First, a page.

NASHVILLE -- For some, a holiday feast waited at home. For others, a perfect spring afternoon was a tempting option.
Yet, those plans were put on hold and pilgrimages to the airport were planned to greet the Nashville Predators, arriving home after winning the first two games of their Western Conference First Round series against the Chicago Blackhawks at United Center, which had been a house of horrors for the Predators in the past.
The Predators stayed overnight in Chicago after defeating the Blackhawks 5-0 in Game 2 to take a 2-0 lead in the best-of-7 series.
Game 3 is at Bridgestone Arena on Monday (9:30 p.m. ET; CNBC, SN1, TVA Sports, FS-TN, CSN-CHI).
But on this near-perfect Easter Sunday, the fans showed up early, awaiting the arrival of their team. They came alone, with their significant others, with friends or with family in tow. They wore their bright gold jerseys and banged together their noisemakers.
These impromptu parties happen on a fairly regular basis. They are a celebration of their team and what it means to the community.
"It's fun," Nashville defenseman Mattias Ekholm said. "Fans always show up, especially in the playoffs, they come out here and support us and we feel their support. It's a big key."
Jason Leuty wouldn't have missed the welcome-home celebration for the world. He has been a fan since going to his first game, as a 13-year-old, with his father in 1998. Now, he is introducing the game to his son, James, who is 4 and worships Viktor Arvidsson.
The hour-long drive, each way, on Easter no less, wasn't even a consideration when weighed against the opportunity of creating memories his son won't forget. Leuty said his son plays hockey once a week and will join an organized league in the fall.
"We had to be here," Leuty said. "We've been falling in love with them, and the way they are playing right now, it's hard to ignore it."
So, Leuty picked up James from Sunday school and off they went to the airport.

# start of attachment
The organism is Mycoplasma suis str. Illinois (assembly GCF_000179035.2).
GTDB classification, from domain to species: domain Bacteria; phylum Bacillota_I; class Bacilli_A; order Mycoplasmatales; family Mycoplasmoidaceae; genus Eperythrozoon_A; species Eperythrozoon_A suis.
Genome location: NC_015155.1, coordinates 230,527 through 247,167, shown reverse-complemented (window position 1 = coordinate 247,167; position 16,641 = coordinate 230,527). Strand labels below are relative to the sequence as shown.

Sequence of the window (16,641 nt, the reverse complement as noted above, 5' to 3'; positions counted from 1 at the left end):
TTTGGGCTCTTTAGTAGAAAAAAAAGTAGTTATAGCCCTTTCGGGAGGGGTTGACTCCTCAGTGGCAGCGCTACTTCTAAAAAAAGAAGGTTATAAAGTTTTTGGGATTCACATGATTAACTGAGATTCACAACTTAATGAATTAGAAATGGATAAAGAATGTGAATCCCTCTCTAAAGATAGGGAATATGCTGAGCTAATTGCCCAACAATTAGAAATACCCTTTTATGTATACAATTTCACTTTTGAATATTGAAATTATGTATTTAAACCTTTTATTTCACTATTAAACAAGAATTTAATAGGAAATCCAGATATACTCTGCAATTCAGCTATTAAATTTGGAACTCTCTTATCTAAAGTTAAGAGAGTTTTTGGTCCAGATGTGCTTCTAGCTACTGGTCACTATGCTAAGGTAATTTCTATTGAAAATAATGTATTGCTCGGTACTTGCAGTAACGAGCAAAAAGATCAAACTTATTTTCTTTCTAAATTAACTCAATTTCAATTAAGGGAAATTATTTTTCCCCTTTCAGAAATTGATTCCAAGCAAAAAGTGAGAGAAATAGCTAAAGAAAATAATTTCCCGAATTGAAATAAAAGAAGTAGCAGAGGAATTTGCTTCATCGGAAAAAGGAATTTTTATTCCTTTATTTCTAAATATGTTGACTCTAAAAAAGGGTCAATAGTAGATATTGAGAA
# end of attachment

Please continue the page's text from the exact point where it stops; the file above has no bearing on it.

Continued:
The stories were similar, no matter who you talked to among the 150 or so fans on hand.
One fan stood out a little bit more than the others.
Scott Barry, 37, was about halfway down the line of fans greeting the Predators. He had on a homemade wrestling mask, featuring the logo of the Predators. He also carried a homemade championship belt.
He calls himself the Ultimate Predator.
Think wrestling's Ultimate Warrior, just not as muscled nor quite as excitable.
Why was he here, in his mask, with his championship belt?
"Give them high fives and show our love," he said.
Barry came up with his alter ego, he says, after kicking around the local pro wrestling circuit for close to a dozen years, doing just about every job there is.
He said he left the business recently and needed an outlet. Not long after, the Ultimate Predator was born.
A wrestler worth his weight needs a belt, right? That's what Barry thought too.
So he had one made by a company in Australia. It is the real deal: a custom-made keepsake, featuring an over-sized leather belt adorned with five nickel-plated steel, hand-painted panels. It weighs close to 15 pounds.
It's just something that I had the [idea] for, and had the time and the stupidity to do it," Barry said.
He says he has been offered $2,500 for it; but insists the one-of-a-kind belt is not for sale.
Sunday, you could see the smile behind his gold-and-blue mask after he spent a minute with coach Peter Laviolette as the coach walked through the throng of fans.
"Even the most die-hard Preds fan would expect to come with a 2-0 series lead," Barry said. "It's incredible and it's livened up this fan base."
The Predators fan base needs little to liven things up.
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They may not be among the biggest fan bases, but they are among the most vocal and the most enthusiastic. And it grows through the marketing efforts of the team since its arrival in 1998 and its more recent regular-season success.
When Laviolette was holding a press conference inside the terminal, the fans were outside the door, chanting: "We want the coach, we want the coach!"
Soon, Laviolette was outside, high-fiving, shaking hands, posing for pictures, saying hello as he passed the fans.
"It's awesome," Laviolette said of the welcoming party. "Our fans are just unbelievable. It's just amazing to me. I expect it is going to be a great atmosphere [Monday]."
Jason Leuty will be watching Monday; James Leuty will likely have to catch the highlights because of the late start. Barry will be somewhere in Bridgestone Arena for the game; he will pull on his mask and shoulder his belt. Each will be supporting his team in his own way and each will be dreaming of what may come: the celebrations yet to be attended.
"This might be their year," Leuty said as he grabbed his son's hand to start the walk to the car. "It might just be their year."